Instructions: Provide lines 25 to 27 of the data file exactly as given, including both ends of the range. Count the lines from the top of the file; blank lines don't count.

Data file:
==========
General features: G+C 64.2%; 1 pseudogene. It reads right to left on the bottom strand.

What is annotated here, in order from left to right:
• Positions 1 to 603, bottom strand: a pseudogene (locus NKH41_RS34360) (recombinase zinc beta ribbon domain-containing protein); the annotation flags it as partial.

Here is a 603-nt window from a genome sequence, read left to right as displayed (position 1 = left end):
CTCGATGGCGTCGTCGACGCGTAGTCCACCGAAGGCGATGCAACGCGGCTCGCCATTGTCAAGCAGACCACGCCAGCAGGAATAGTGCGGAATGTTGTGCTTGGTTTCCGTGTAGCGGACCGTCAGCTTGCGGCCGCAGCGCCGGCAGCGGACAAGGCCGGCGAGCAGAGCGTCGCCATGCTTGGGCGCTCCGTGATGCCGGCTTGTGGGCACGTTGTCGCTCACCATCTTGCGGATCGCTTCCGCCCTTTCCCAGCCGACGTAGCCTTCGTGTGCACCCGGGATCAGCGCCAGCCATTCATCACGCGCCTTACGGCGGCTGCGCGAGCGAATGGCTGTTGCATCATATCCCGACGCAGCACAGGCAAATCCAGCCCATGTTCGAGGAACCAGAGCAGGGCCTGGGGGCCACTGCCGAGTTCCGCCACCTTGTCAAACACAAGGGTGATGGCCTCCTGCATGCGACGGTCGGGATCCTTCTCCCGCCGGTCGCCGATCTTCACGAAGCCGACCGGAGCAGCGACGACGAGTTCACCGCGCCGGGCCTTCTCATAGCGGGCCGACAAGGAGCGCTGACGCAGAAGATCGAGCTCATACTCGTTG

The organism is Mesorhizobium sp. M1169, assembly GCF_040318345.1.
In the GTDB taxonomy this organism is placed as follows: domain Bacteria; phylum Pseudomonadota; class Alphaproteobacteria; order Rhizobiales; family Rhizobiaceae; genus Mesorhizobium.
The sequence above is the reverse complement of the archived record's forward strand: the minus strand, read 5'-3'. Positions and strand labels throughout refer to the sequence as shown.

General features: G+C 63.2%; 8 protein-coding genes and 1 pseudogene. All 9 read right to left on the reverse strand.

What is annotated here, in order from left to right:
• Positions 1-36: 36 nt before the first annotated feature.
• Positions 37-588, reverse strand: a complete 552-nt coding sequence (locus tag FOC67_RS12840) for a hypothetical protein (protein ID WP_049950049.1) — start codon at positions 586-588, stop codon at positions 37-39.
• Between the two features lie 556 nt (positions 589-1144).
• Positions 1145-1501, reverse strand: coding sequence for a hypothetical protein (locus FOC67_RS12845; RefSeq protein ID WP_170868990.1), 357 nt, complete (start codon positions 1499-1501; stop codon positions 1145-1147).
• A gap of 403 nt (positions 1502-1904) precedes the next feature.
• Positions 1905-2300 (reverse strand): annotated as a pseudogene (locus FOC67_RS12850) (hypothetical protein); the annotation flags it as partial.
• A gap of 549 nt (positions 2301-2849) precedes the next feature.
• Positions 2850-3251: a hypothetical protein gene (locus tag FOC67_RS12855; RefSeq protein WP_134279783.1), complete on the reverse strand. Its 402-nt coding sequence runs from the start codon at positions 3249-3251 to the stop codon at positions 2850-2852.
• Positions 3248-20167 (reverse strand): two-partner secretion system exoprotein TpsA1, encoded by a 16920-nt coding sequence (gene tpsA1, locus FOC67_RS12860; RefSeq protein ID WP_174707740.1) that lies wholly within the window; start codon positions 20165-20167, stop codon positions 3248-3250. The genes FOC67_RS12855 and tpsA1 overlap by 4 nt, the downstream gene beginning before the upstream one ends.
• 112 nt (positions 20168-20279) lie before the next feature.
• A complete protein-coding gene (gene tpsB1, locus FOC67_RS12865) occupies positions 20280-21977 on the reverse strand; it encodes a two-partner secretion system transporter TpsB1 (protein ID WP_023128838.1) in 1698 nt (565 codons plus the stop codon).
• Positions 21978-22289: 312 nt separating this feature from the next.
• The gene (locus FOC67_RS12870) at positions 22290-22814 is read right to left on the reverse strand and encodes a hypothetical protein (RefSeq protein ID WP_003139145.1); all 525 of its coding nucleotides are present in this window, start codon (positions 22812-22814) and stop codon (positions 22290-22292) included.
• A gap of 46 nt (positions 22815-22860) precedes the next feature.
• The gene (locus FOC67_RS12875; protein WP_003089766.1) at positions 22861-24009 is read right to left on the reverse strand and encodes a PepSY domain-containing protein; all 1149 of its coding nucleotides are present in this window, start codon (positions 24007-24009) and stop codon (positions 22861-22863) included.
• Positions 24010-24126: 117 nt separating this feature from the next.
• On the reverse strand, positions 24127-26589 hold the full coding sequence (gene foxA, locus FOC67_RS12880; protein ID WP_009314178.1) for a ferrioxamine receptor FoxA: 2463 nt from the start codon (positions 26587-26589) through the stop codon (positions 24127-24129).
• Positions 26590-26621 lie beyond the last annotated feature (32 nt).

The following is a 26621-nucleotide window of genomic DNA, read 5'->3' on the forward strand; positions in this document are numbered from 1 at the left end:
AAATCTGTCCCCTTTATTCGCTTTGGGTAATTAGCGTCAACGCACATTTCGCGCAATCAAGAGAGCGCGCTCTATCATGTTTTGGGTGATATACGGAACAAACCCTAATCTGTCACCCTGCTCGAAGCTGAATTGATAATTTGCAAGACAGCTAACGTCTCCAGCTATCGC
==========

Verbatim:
• The gene (locus FOC67_RS12875; protein WP_003089766.1) at positions 22861-24009 is read right to left on the reverse strand and encodes a PepSY domain-containing protein; all 1149 of its coding nucleotides are present in this window, start codon (positions 24007-24009) and stop codon (positions 22861-22863) included.
• Positions 24010-24126: 117 nt separating this feature from the next.
• On the reverse strand, positions 24127-26589 hold the full coding sequence (gene foxA, locus FOC67_RS12880; protein ID WP_009314178.1) for a ferrioxamine receptor FoxA: 2463 nt from the start codon (positions 26587-26589) through the stop codon (positions 24127-24129).